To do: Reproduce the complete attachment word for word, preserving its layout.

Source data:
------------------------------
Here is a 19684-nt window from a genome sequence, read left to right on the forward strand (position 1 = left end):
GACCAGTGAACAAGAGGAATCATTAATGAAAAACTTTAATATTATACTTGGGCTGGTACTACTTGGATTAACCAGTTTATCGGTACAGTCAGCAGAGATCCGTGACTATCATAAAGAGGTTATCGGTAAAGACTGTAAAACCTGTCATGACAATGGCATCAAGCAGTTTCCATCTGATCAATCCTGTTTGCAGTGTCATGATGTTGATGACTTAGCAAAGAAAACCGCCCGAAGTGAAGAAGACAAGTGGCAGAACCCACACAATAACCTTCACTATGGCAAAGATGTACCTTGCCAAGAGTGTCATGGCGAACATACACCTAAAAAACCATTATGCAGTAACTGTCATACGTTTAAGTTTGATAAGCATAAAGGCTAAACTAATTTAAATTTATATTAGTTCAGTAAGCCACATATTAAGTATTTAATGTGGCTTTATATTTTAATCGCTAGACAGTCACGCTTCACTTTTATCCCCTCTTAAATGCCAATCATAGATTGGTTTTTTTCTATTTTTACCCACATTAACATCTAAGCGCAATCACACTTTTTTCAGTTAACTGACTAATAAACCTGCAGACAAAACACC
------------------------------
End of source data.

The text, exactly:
Here is a 19684-nt window from a genome sequence, read left to right on the forward strand (position 1 = left end):
GACCAGTGAACAAGAGGAATCATTAATGAAAAACTTTAATATTATACTTGGGCTGGTACTACTTGGATTAACCAGTTTATCGGTACAGTCAGCAGAGATCCGTGACTATCATAAAGAGGTTATCGGTAAAGACTGTAAAACCTGTCATGACAATGGCATCAAGCAGTTTCCATCTGATCAATCCTGTTTGCAGTGTCATGATGTTGATGACTTAGCAAAGAAAACCGCCCGAAGTGAAGAAGACAAGTGGCAGAACCCACACAATAACCTTCACTATGGCAAAGATGTACCTTGCCAAGAGTGTCATGGCGAACATACACCTAAAAAACCATTATGCAGTAACTGTCATACGTTTAAGTTTGATAAGCATAAAGGCTAAACTAATTTAAATTTATATTAGTTCAGTAAGCCACATATTAAGTATTTAATGTGGCTTTATATTTTAATCGCTAGACAGTCACGCTTCACTTTTATCCCCTCTTAAATGCCAATCATAGATTGGTTTTTTTCTATTTTTACCCACATTAACATCTAAGCGCAATCACACTTTTTTCAGTTAACTGACTAATAAACCTGCAGACAAAACACC